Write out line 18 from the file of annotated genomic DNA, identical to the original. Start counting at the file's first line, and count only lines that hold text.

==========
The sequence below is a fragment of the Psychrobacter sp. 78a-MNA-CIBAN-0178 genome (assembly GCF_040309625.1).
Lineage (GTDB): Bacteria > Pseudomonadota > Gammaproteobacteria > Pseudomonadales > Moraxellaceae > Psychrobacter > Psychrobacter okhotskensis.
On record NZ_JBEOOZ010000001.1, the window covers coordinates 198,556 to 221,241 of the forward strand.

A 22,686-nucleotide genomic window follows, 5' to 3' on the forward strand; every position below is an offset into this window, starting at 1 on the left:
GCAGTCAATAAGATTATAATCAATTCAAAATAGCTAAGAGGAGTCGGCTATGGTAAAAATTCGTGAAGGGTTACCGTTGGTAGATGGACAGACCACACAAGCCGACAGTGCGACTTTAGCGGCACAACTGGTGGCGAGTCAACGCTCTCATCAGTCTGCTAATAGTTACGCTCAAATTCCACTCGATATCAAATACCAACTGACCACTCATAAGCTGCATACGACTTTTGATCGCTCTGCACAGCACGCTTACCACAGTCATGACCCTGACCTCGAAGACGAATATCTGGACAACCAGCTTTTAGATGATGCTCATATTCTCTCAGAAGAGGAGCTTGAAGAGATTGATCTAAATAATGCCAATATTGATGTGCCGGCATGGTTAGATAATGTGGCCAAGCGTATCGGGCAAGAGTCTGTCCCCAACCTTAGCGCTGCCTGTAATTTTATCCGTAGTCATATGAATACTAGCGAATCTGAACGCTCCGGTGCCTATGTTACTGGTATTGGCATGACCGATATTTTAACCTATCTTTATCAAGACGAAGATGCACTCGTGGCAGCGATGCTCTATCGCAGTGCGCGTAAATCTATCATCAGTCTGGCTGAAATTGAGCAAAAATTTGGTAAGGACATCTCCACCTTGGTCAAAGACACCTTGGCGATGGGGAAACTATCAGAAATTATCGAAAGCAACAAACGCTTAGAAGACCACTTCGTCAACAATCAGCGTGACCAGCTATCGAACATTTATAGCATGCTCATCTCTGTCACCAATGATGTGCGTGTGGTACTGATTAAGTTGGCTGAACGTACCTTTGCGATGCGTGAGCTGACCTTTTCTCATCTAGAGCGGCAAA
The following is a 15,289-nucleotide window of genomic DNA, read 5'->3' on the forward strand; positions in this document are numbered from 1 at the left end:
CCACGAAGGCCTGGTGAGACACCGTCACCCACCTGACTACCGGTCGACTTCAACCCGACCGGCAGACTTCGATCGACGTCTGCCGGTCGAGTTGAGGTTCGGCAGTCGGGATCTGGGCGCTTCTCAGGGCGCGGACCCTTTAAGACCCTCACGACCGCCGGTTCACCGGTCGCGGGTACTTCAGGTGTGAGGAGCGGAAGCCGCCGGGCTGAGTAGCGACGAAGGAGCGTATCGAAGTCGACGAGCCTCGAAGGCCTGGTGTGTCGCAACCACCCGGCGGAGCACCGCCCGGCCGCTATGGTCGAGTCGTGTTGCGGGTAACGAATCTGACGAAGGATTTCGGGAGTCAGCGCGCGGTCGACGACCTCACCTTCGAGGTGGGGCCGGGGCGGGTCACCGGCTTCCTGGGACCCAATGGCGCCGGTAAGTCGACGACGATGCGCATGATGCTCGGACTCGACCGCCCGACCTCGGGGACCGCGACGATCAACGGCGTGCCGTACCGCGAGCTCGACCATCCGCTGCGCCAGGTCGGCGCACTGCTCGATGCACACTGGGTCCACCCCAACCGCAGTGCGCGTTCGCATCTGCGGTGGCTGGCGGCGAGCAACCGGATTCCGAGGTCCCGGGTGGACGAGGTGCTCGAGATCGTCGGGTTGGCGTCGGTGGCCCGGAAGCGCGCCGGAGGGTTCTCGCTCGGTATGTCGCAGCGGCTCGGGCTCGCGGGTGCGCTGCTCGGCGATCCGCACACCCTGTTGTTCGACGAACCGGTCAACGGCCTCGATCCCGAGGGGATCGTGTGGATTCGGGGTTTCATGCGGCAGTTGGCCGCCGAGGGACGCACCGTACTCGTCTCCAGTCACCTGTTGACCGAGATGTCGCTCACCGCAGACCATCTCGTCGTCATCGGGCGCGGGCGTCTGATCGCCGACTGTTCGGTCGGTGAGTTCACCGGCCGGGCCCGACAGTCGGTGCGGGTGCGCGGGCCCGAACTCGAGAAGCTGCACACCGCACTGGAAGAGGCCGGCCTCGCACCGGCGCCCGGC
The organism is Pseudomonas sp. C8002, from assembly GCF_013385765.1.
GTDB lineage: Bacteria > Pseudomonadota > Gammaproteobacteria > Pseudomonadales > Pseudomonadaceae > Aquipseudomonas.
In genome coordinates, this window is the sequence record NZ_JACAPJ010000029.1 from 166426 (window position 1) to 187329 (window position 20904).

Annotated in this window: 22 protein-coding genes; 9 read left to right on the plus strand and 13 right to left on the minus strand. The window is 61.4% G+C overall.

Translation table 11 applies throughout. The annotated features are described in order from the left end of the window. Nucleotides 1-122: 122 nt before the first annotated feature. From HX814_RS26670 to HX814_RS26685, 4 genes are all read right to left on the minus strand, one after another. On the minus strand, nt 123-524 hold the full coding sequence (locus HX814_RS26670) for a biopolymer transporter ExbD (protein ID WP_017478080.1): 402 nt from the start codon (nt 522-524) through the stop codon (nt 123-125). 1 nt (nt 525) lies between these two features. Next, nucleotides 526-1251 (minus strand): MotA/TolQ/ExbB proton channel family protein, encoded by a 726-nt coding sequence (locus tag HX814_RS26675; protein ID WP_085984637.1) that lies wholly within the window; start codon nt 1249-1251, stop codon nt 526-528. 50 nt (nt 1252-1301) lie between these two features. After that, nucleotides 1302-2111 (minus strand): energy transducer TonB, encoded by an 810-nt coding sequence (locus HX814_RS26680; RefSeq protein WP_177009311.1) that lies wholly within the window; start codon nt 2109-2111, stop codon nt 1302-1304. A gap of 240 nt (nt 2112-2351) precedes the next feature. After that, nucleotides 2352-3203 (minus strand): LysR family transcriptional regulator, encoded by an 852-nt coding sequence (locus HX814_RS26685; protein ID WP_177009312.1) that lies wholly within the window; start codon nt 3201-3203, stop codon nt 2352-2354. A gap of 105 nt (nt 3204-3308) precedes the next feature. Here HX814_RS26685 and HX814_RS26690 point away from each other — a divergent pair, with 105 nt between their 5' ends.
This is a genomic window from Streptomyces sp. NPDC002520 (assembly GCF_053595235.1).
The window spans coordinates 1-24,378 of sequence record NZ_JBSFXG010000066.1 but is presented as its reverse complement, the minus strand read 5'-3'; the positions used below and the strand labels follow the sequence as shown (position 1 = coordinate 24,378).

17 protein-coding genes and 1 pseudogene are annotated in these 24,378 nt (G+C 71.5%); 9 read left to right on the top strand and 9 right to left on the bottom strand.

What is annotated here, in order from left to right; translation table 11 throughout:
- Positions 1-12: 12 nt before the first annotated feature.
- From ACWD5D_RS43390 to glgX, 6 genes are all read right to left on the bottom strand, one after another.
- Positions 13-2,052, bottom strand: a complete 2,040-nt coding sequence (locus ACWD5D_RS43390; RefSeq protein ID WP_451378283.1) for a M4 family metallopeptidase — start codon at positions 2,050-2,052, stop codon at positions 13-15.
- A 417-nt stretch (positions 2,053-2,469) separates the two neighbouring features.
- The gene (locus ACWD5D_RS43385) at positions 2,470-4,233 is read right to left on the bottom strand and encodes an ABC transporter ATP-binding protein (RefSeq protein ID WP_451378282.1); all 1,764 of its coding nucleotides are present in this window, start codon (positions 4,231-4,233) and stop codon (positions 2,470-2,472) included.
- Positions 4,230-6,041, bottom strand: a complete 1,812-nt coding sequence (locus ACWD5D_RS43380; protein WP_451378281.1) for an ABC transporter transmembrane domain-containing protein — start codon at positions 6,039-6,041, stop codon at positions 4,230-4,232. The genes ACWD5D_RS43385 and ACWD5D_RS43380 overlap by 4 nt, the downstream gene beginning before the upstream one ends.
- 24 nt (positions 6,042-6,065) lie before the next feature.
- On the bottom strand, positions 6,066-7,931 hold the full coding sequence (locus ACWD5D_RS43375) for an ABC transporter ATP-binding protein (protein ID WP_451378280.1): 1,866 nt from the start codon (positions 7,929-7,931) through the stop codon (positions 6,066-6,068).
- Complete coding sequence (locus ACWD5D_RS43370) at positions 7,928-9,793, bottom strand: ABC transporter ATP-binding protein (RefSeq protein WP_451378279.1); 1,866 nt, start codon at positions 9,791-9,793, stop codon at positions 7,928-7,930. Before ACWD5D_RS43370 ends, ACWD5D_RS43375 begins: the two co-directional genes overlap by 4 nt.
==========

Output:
- From ACWD5D_RS43390 to glgX, 6 genes are all read right to left on the bottom strand, one after another.